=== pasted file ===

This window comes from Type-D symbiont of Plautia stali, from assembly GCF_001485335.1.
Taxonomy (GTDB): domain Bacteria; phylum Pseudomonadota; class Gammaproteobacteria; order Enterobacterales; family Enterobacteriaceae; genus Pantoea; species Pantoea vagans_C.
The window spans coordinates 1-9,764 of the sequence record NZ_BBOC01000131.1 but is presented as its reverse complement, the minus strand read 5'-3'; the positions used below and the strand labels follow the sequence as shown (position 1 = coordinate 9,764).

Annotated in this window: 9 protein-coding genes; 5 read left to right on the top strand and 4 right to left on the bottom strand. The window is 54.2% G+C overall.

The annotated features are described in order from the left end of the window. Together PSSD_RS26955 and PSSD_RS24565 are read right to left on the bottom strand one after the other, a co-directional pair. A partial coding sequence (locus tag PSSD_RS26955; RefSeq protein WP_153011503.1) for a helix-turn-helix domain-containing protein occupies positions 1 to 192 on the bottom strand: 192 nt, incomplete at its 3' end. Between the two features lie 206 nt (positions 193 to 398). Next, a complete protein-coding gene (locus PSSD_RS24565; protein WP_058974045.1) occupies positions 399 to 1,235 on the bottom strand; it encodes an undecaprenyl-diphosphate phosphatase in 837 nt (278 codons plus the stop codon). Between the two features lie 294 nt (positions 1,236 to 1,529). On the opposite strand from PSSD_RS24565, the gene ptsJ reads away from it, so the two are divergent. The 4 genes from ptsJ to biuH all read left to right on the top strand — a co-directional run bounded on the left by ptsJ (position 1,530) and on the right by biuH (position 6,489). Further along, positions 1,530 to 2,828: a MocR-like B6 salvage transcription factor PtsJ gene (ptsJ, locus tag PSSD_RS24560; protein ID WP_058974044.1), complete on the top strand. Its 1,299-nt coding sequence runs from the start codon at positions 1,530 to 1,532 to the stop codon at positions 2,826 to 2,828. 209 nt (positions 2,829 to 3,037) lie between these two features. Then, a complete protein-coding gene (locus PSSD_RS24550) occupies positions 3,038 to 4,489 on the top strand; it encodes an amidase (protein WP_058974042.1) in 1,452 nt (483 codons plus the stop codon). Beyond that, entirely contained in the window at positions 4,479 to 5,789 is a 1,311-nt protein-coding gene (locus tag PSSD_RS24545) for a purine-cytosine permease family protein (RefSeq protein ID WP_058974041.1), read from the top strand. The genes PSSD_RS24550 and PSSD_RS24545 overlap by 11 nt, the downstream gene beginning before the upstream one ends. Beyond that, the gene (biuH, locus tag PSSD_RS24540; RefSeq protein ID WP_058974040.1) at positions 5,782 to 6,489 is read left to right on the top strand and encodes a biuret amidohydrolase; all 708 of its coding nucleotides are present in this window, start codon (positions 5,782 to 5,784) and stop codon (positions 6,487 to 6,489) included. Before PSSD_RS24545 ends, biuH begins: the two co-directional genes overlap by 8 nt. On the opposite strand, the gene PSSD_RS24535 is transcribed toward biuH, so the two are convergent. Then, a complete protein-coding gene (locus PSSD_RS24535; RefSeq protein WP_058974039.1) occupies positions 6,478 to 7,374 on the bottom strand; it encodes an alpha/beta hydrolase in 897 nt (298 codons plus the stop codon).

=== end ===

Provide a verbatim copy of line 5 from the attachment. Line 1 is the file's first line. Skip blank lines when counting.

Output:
The annotated features are described in order from the left end of the window. Together PSSD_RS26955 and PSSD_RS24565 are read right to left on the bottom strand one after the other, a co-directional pair. A partial coding sequence (locus tag PSSD_RS26955; RefSeq protein WP_153011503.1) for a helix-turn-helix domain-containing protein occupies positions 1 to 192 on the bottom strand: 192 nt, incomplete at its 3' end. Between the two features lie 206 nt (positions 193 to 398). Next, a complete protein-coding gene (locus PSSD_RS24565; protein WP_058974045.1) occupies positions 399 to 1,235 on the bottom strand; it encodes an undecaprenyl-diphosphate phosphatase in 837 nt (278 codons plus the stop codon). Between the two features lie 294 nt (positions 1,236 to 1,529). On the opposite strand from PSSD_RS24565, the gene ptsJ reads away from it, so the two are divergent. The 4 genes from ptsJ to biuH all read left to right on the top strand — a co-directional run bounded on the left by ptsJ (position 1,530) and on the right by biuH (position 6,489). Further along, positions 1,530 to 2,828: a MocR-like B6 salvage transcription factor PtsJ gene (ptsJ, locus tag PSSD_RS24560; protein ID WP_058974044.1), complete on the top strand. Its 1,299-nt coding sequence runs from the start codon at positions 1,530 to 1,532 to the stop codon at positions 2,826 to 2,828. 209 nt (positions 2,829 to 3,037) lie between these two features. Then, a complete protein-coding gene (locus PSSD_RS24550) occupies positions 3,038 to 4,489 on the top strand; it encodes an amidase (protein WP_058974042.1) in 1,452 nt (483 codons plus the stop codon). Beyond that, entirely contained in the window at positions 4,479 to 5,789 is a 1,311-nt protein-coding gene (locus tag PSSD_RS24545) for a purine-cytosine permease family protein (RefSeq protein ID WP_058974041.1), read from the top strand. The genes PSSD_RS24550 and PSSD_RS24545 overlap by 11 nt, the downstream gene beginning before the upstream one ends. Beyond that, the gene (biuH, locus tag PSSD_RS24540; RefSeq protein ID WP_058974040.1) at positions 5,782 to 6,489 is read left to right on the top strand and encodes a biuret amidohydrolase; all 708 of its coding nucleotides are present in this window, start codon (positions 5,782 to 5,784) and stop codon (positions 6,487 to 6,489) included. Before PSSD_RS24545 ends, biuH begins: the two co-directional genes overlap by 8 nt. On the opposite strand, the gene PSSD_RS24535 is transcribed toward biuH, so the two are convergent. Then, a complete protein-coding gene (locus PSSD_RS24535; RefSeq protein WP_058974039.1) occupies positions 6,478 to 7,374 on the bottom strand; it encodes an alpha/beta hydrolase in 897 nt (298 codons plus the stop codon).